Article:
caregiver profile: Kristin

Holding onto a Glimpse of What Could Be

A little over seven years ago, on a cold February evening, a 26-year-old dialysis technician in Niagara Falls, New York, had a blind date with an infantryman in the U.S. Army. Kristin had no expectations for the evening, but she agreed to meet Matthew for dinner. Matt had been serving in Iraq for six months when he came home to Western New York on his mid-tour leave. Although he was just looking for company and was headed back overseas in 8 days, by the end of the evening, both Matt and Kristin knew they had begun something that was going to last much longer than just that night.

Kristin and Matt military caregiver profileThe rest of Matt’s leave seemed to fly by, and he and Kristin were inseparable. Each had felt an instant connection, and it didn’t matter that he was only home for a short time. Matt’s family and friends met her at his coming home party only two days after the two of them had met. Within a week, he was on his way back to Iraq, but there was no question they would stay together. “When he left, it was, you know that corny line, ‘Will you wait for me?’” Kristin remembers. “I know it sounds stupid when I say it out loud but it really was like a movie.”

A Changed man

Now, Kristin looks back at that night as the night she met the man she thought would be her husband. She did marry Matt, just a month after he returned from his tour in Iraq, nine months after they had met. But during that time, he suffered an injury that would have a huge impact on his – and her – life. “When I met him, he was the funniest, happiest person in the world,” Kristin reveals. “All the incidents that changed him happened in the spring when he went back. So I saw him before… and then I saw him go away… I got to see a glimpse of him and then he disappeared.” After they were married, Kristin began to see what had happened to the man she had met only a few months before. “When he came home,” she says, “he never truly came home.”

In 2010, Matt was medically retired after the Department of Veterans Affairs determined him to be 50 percent disabled – now upgraded to 100 percent – from a back injury he incurred in Iraq, along with post-traumatic stress disorder (PTSD) and Traumatic Brain Injury (TBI). He can’t work, Kristin says, and there are times she goes to work in the morning and comes home in the afternoon to find Matt has not moved at all for the entire day. He has a quick temper and is often stuck in what Kristin calls his “funk.” “In the last seven years it has gotten way worse… because he’s not dealing with it,” she explains. “So it’s just all eating at him, so he’s never going to get better, I don’t feel like, because he’ll never be honest with anybody that could maybe help him.” Matt spoke to her once about what had happened to him in Iraq, and, sobbing uncontrollably, he made her promise never to tell it to anyone.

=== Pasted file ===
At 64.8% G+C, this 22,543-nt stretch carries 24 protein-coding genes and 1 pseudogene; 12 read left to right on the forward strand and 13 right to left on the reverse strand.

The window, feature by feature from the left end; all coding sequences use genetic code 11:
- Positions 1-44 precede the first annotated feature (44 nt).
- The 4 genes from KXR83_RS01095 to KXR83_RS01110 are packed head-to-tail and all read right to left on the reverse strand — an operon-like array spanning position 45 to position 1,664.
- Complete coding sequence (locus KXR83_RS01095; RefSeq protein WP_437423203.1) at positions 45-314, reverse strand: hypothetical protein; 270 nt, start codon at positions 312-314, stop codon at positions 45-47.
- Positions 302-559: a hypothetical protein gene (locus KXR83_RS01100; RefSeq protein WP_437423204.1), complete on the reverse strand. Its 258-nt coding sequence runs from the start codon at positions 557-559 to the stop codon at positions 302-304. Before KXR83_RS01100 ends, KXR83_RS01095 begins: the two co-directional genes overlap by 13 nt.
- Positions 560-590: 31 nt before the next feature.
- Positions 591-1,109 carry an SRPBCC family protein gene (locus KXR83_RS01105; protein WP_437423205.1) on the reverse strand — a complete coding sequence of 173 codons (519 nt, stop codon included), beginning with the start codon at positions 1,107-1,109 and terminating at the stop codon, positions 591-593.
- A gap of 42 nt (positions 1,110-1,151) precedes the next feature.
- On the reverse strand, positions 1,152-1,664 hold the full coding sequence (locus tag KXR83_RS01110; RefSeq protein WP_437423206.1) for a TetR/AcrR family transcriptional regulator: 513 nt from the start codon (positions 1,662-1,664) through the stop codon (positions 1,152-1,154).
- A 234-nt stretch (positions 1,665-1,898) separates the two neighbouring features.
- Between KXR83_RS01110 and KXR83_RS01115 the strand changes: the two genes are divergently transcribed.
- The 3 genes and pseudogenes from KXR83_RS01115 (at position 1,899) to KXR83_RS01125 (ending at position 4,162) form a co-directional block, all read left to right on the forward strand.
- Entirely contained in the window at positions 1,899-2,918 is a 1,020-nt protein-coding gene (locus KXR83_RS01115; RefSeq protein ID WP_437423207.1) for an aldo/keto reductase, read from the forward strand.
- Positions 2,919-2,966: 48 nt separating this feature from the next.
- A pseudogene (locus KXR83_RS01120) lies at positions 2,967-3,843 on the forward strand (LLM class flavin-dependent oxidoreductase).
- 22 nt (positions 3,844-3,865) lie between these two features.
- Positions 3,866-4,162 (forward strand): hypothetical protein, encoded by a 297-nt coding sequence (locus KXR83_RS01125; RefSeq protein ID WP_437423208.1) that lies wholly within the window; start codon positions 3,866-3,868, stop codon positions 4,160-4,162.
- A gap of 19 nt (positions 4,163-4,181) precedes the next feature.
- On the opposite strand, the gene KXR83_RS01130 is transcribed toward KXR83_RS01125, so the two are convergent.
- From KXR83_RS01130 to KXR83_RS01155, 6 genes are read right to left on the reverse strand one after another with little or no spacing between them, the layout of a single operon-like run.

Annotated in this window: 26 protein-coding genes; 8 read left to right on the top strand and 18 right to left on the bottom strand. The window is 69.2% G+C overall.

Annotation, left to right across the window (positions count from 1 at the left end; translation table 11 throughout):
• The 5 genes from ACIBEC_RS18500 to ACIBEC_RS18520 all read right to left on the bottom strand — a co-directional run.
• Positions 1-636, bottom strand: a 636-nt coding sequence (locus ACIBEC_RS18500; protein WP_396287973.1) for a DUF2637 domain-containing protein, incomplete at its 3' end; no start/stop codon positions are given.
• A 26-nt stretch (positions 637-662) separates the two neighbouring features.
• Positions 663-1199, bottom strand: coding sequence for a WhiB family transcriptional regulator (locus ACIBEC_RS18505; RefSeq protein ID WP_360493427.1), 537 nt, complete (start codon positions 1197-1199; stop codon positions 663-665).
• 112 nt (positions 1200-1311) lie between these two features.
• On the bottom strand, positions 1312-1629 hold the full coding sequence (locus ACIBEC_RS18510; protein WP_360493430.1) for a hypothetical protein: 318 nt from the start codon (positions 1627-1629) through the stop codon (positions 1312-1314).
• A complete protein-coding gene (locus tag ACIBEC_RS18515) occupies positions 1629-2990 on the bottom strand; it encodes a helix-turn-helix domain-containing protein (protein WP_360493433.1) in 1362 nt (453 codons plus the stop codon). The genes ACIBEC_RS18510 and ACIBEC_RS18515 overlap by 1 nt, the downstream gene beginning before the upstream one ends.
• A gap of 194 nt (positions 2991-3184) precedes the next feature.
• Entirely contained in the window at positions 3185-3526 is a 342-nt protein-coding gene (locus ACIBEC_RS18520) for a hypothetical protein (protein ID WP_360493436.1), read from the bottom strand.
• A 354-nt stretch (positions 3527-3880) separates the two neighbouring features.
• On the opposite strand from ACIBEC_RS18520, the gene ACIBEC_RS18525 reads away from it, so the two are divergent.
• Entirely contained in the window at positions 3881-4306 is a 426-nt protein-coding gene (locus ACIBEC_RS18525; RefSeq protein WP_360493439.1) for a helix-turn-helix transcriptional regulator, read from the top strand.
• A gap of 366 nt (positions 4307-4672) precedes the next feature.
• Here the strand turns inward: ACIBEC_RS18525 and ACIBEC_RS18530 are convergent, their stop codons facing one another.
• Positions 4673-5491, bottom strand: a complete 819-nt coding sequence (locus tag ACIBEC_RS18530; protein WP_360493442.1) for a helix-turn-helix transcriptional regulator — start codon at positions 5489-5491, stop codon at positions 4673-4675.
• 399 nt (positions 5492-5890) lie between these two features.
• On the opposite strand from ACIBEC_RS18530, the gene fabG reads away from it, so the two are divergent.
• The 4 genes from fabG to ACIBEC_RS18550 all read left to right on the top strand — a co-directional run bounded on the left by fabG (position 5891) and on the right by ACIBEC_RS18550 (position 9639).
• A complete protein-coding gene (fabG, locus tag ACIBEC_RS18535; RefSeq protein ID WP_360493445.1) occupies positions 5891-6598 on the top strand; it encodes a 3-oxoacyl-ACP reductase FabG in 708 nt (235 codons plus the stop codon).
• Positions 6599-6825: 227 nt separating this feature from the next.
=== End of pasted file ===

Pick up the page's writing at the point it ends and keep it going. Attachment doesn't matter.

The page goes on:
“When he came home, he never really came home.”


While his back injury is debilitating, the PTSD has caused a crippling anxiety that makes every day a challenge, placing Kristin in the unexpected role of caregiver. At the same time, she works full time, manages her household and two young boys, and still finds the time to volunteer in her community. But sometimes it feels almost as though Kristin is living two lives: the public life she lives outside her home with little acknowledgement of her husband’s injury or its repercussions on her family, and her home life, which she maintains quietly and in private. She has good relationships with her mother and girlfriends, but she keeps this entire side of her life hidden from them. They have no experience with the military, so she doesn’t think they can relate and she doesn’t want them to judge Matt. Still, Kristin knows that she needs an outlet, and she has found one in Operation Family Caregiver (OFC).

OFC is a one-on-one training program that helps the families of returning service members and veterans navigate the new challenges they face when their loved one returns home. The program was founded by the Rosalynn Carter Institute for Caregiving to offer support to military caregivers, who often find themselves in a position they are unprepared for and unequipped to handle. These can be parents, children, husbands, or wives – people just like Kristin. Last year at an event for the families of wounded warriors, Kristin met Tina Caviness, a caregiver coach with OFC. When they met, Tina told Kristin all about OFC, and the two hit it off immediately. A week later Kristin signed up for the program.


OFC has opened doors Kristin just could not see in front of her. Besides meeting Tina, who she calls “my rock,” Kristin has met other caregivers and shared her story in public settings with people who naturally understand what she is up against. She has found that talking about the challenges her family faces has helped her in immeasurable ways. She has become a peer mentor with Hearts of Valor, a network of caregivers that is hosted by another military family organization, Operation Homefront. As a peer mentor, she has the chance to meet and talk with other military caregivers who are hiding in plain sight and facing some of the same issues, but different ones as well. “It’s all finally falling into place, where it’s been so many years where I didn’t have that [support],” Kristin says, with hope in her voice. “Even if my husband stays at this level, if it doesn’t get any worse than this, I think I could manage. I’m doing the best I can and it hasn’t broken me.”



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